Until then, you can keep your Michael Ondaatje. I’ll be enjoying the latest from Jack McDevitt or John Scalzi, thank you very much.

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7 Responses to “What I read: the curse and blessing of genre”
  1. Hmm it seems like your website ate my first comment (it was extremely long) so I guess I’ll just sum it
    up what I wrote and say, I’m thoroughly
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  2. Andrew says:

    It surely is interesting to see both these things come together under so many shapes and forms! Curse and Blessing , in nearly anything …

  3. I stay on top of my incoming comments, so one will never go entirely unread! Knowing how much you enjoy suspense novels, I’m astonished you didn’t discover the joys of LeCarré years ago. I’ve been a fan since college, thanks entirely to a generous RA who urged me to borrow his copy of The Spy Who Came In From The Cold. (Which is well worth revisiting, if you never finished it.)

    He’s not one to read for action, no… his novels are more psychological suspense than action-adventure, but he’s wonderful at it. He’s like Robert Ludlum, except with actual believable plots and characters. Smart, sophisticated politics, too.

  4. phil from new york says:

    I’m getting around to posting this comment so late that no one will read it, but what the hell. I did want to say a word about John Le Carré, since you mentioned him. Coincidentally, I just finished reading a well-preserved paperback version of Tinker, Tailor, Soldier, Spy and am now reading a well-worn, yellowed paperback of Smiley’s People (both courtesy of your dad’s substantial collection of paperbacks). I guess one can keep learning even at my advanced age of 60, because for the past 40-plus years, I was under the delusion that most of the Le Carré spy novels weren’t terribly readable. So I can attest that one can live and learn.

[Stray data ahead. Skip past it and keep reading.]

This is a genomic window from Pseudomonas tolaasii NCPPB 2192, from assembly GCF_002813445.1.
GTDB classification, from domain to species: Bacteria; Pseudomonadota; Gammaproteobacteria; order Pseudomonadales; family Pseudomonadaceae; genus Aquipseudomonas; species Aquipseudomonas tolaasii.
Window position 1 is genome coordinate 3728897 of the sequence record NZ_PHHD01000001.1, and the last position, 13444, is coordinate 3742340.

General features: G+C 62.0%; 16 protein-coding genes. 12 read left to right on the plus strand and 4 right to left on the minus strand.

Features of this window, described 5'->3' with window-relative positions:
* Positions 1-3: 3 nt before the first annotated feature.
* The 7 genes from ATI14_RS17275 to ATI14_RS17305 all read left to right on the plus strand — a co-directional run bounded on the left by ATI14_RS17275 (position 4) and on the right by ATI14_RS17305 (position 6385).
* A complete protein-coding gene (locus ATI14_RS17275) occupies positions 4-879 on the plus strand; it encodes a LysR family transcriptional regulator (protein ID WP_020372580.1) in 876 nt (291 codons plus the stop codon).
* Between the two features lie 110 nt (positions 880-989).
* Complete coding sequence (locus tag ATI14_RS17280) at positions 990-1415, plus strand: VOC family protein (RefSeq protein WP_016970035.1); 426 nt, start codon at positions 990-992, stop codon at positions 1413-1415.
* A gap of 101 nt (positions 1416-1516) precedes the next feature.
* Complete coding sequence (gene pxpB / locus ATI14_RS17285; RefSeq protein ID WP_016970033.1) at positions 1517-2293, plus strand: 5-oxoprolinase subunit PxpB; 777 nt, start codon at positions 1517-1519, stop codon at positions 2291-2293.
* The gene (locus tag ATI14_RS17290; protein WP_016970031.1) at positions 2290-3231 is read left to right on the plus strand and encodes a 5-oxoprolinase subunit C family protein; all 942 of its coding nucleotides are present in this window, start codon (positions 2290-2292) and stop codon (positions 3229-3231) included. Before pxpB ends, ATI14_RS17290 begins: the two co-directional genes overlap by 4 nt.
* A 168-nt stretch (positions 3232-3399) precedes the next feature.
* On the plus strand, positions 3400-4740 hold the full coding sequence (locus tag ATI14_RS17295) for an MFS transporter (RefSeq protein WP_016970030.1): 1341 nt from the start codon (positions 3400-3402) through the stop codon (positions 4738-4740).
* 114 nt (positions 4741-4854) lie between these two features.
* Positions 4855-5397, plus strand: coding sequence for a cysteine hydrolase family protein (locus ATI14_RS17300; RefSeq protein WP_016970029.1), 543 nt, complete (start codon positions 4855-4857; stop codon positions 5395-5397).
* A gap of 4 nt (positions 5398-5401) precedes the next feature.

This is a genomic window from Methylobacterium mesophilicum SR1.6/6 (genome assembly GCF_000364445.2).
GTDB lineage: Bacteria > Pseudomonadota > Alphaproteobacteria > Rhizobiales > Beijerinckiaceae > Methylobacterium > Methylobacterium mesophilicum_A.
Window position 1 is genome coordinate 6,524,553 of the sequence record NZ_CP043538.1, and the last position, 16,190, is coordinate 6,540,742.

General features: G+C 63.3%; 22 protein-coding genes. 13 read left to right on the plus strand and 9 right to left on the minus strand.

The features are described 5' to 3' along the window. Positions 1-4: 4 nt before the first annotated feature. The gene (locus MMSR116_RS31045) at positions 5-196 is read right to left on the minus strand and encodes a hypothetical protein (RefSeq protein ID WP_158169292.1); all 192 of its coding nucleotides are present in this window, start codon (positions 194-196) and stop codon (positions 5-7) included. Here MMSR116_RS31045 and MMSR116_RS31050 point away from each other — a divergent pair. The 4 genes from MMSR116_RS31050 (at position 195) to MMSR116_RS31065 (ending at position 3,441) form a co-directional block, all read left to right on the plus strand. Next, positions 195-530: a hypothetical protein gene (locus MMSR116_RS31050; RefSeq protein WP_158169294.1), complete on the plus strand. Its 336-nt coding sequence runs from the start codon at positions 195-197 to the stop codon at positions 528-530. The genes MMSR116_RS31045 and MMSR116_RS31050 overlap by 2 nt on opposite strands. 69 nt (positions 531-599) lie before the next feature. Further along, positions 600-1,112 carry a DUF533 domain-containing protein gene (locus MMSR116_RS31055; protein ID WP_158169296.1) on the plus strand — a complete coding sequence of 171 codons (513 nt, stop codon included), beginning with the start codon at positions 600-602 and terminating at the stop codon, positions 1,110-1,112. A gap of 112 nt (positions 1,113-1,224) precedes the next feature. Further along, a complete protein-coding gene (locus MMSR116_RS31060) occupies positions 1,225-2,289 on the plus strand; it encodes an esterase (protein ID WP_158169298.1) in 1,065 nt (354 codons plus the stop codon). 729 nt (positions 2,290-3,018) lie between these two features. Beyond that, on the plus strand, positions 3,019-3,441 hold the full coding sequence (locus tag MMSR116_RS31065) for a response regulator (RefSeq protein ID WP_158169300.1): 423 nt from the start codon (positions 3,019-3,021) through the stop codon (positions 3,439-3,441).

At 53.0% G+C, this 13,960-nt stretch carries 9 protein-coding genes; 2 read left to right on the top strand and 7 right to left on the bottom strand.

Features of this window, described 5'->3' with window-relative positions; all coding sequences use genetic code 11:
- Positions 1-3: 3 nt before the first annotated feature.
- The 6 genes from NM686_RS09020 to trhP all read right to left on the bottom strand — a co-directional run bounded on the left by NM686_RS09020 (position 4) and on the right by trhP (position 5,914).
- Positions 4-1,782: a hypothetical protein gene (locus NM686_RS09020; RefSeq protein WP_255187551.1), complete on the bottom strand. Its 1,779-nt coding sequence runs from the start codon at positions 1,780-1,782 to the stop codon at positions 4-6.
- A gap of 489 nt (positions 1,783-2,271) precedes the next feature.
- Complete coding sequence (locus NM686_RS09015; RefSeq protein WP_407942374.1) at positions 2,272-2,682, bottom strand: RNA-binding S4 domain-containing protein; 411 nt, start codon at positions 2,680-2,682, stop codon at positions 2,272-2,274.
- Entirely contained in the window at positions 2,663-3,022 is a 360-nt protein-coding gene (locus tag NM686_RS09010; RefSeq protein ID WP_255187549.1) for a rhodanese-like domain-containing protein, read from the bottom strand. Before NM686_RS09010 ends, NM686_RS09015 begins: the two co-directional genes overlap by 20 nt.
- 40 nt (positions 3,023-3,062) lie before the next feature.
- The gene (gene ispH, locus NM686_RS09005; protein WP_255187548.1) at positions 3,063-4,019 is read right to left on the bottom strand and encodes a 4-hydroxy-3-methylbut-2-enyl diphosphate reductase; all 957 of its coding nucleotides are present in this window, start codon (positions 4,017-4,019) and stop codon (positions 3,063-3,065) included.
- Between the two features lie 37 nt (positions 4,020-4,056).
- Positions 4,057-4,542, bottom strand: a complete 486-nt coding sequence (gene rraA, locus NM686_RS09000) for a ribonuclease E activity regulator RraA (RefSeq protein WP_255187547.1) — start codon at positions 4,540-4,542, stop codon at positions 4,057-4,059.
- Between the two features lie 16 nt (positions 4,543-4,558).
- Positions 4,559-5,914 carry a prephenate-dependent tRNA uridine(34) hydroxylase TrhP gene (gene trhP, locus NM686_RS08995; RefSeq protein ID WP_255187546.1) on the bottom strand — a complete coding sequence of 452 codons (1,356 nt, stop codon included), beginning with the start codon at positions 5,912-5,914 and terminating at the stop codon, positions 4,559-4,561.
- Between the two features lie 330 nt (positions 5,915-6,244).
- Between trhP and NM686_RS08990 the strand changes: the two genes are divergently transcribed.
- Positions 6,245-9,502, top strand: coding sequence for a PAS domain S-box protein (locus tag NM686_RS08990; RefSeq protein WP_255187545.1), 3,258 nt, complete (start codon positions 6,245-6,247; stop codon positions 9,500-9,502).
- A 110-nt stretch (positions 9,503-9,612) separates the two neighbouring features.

I suppose I can blame that mistaken impression on the James Bond phenomenon of my youth. I discovered the spy novel genre in 1963 after I saw Goldfinger. At the tender age of 15, I had never heard of James Bond or Ian Fleming before I saw the movie. But after I watched Sean Connery bring this guy James Bond to life, I was hooked. Over the next year or so, I read nearly every James Bond novel. To me at that impressionable age, Bond/Fleming was the holy writ of spy novels. I remember buying Le Carré’s The Spy Who Came In From The Cold in the mid-60s and putting it aside after reading only a chapter or two. It just didn’t have enough action for me. And so began my prejudice against Le Carré novels. (I did take time out to read The Little Drummer Girl in the ’80s because it was said to be faster paced than the Smiley stuff.)